“Thank you, Mom” “I love these, Dad” I would say – holding brightly coloured plastic bangles in my hand and wondering if my parents ever even knew me or what I liked; as Jason unwrapped a new bicycle from the factory or screamed in delight at his entire set of He-man action figures complete with castles and ‘battle gear’.

Every time I close my eyes, I hear “I’m disappointed in you” “You could have done a lot better, Janet” “You’ve let us down…again” “Why can’t you be more like your brother?” It’s what I’ve heard my whole life from my parents.

A constant soundtrack of how I’m a complete failure.

So that wound? It festers. It grows. It doesn’t ever heal – but instead affects the rest of me with it’s poison.

Bullies in my life add to the already running track:

“You’re not good enough”

“No one likes you”

“You’re not worth anything”

“You are so pathetic

“2nd place” takes on a whole new meaning when it’s what you live in your family.

That pain from knowing my own parents debated about keeping me…it makes me strive further, reach higher, do more than expected, stay longer than anyone else, give bigger amounts (whether I can afford to or not)…it makes me fight with everything I have to be heard.

To be seen.

That little girl is in my writing. In every word I blog or share; she is quietly pleading “I am here, too. I matter, too…right?”

That pain makes me doubt my right to exist. That memory makes me timid. It makes me automatically accept blame, gather shame close, ignore compliments but chalk up each and every failure like notches on a prison wall.

It is the mountain I carry.

15 responses to “The Mountain I carry”

  1. I seriously got pissed reading this. Where was it that they intended to send you? Or who or WHAT were they going to send you to. Do you sometimes think you would have been better off if they did send you away? I can’t fathom what you went through. My parents had four kids, we were all treated equally until the older ones messed up, then that mess came down the hill to hit me. All their mistakes became my mistakes. It’s nothing like what you’ve gone through. I hope that you can continue to cope through sharing your stories with us. I am deeply invested.

    Liked by 1 person

    • Thank you sooo much for commenting and for asking the questions I’ve always been too afraid to ask – where/who would they have sent me to? I think back to the village in the Philippines to be honest. I would have grown up in poverty and probably been 35kgs lighter 🤣 I’m so fat from a lazy life filled with junk food. I need to change. I’m thankful that for the most part, you and your siblings were treated equally. I’ve had countless sleepovers at my friend’s homes and saw them treated equally by their parents…so it was a lot of confusion as I compared and came up with more questions.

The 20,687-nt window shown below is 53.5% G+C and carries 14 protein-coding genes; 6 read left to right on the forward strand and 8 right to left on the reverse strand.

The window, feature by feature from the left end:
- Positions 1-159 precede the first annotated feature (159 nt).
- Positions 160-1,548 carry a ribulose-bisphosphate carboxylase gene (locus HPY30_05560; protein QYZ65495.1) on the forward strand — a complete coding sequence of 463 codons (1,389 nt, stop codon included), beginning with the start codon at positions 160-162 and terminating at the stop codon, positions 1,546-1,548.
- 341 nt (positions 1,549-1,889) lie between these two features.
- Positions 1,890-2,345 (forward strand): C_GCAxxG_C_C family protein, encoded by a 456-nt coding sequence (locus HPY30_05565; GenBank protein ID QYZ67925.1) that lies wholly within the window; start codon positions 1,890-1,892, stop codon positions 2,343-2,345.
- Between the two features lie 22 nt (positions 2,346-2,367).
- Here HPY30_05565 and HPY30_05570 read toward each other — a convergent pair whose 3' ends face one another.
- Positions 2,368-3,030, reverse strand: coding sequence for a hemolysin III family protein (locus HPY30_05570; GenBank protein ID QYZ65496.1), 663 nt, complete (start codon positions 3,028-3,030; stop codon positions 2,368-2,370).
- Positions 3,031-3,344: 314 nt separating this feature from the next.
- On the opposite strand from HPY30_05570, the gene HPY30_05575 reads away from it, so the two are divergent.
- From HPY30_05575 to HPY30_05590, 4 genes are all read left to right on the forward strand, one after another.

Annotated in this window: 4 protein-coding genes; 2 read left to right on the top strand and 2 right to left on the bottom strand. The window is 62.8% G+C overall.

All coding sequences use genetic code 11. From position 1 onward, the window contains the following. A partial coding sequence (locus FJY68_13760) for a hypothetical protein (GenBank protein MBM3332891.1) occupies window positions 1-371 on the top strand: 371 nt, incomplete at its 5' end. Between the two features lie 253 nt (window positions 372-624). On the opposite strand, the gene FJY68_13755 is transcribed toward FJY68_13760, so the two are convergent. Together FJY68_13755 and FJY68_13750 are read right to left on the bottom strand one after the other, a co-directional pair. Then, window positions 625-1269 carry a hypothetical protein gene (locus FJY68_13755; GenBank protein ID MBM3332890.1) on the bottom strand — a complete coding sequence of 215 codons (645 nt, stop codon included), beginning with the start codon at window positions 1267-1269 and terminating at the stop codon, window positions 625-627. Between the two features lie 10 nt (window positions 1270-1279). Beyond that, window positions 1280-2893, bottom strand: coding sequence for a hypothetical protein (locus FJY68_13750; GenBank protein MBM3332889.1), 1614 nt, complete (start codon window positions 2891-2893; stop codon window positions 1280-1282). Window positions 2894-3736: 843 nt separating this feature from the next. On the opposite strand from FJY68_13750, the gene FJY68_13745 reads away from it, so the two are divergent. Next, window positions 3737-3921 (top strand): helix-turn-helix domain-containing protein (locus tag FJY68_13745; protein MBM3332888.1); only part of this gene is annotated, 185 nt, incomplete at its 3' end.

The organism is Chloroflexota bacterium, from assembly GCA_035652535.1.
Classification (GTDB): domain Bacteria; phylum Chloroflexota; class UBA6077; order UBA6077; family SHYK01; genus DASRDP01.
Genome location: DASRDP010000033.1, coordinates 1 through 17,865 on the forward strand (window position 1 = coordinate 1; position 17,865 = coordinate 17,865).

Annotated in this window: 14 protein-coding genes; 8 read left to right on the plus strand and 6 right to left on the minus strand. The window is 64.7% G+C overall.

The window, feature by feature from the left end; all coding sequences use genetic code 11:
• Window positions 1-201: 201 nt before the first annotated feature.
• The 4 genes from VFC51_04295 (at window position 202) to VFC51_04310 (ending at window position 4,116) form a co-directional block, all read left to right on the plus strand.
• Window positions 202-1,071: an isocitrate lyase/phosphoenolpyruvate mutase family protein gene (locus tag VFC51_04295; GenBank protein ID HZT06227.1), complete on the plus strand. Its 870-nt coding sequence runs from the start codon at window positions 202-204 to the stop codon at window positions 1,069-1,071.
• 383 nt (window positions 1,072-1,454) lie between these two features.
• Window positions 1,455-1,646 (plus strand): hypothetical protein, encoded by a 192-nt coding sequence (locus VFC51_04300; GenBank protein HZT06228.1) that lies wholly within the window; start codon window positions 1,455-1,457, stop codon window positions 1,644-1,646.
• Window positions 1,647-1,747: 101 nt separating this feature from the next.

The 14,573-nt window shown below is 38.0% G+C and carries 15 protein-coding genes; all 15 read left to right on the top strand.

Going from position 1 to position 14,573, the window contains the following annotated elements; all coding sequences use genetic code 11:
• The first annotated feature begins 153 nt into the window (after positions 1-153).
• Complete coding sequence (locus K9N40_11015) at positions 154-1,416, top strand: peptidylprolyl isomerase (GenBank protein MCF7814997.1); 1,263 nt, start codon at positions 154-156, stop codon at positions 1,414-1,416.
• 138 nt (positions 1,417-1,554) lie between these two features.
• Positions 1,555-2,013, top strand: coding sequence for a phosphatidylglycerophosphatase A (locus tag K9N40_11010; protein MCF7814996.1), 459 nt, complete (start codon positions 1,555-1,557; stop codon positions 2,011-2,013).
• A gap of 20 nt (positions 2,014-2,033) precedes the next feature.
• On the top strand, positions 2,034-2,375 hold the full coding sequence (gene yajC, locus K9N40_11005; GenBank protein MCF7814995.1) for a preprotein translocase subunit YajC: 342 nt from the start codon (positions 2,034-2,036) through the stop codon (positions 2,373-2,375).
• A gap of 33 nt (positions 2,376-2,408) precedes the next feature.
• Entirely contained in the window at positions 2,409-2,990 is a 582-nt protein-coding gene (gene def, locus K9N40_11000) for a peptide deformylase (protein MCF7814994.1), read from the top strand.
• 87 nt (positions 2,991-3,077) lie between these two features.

Liked by 1 person

  2. I’m so sorry to hear what you went through as a child. Not to take anything away from your experience but it’s kind of what my husband went through with his mum and stepdad, as well. Thus, he became homeless at 17. Reading how that experience made you want to be better is exactly what I see him doing as well. Subconsciously, he’s still trying to validate his worth as a lifelong reaction to that situation.

    On a side note, which part in Cebu did you grow up in? I’m from Cebu myself. Bisaya to the core. Lol.

    Liked by 1 person

    • I’m so sad that your husband went through similar pain. My heart goes out to him and I’m so thankful he has his own family now with people who will put him first ❤️ you are a lovely wife and omg so beautiful xx

      Like

      • I mentioned your blog to him last night and shared your experience as well. He totally gets where you’re coming from ‘coz he felt like an outcast in his own family as well. Even until now. But at least now he has the maturity to see things as it is with far more acceptance that there are some things he can never change and he’s glad to have transcended all the dramas and toxicity of the so-called family status quo.

        And you’re right. Having us as his family now, I feel, redeemed him from his past experiences. He tells me time and again how wonderful it feels to finally have a home.

        That’s probably how you feel with your husband as well.

        I guess sometimes we just have to build our own loving family when our biological ones fail us.

        Liked by 1 person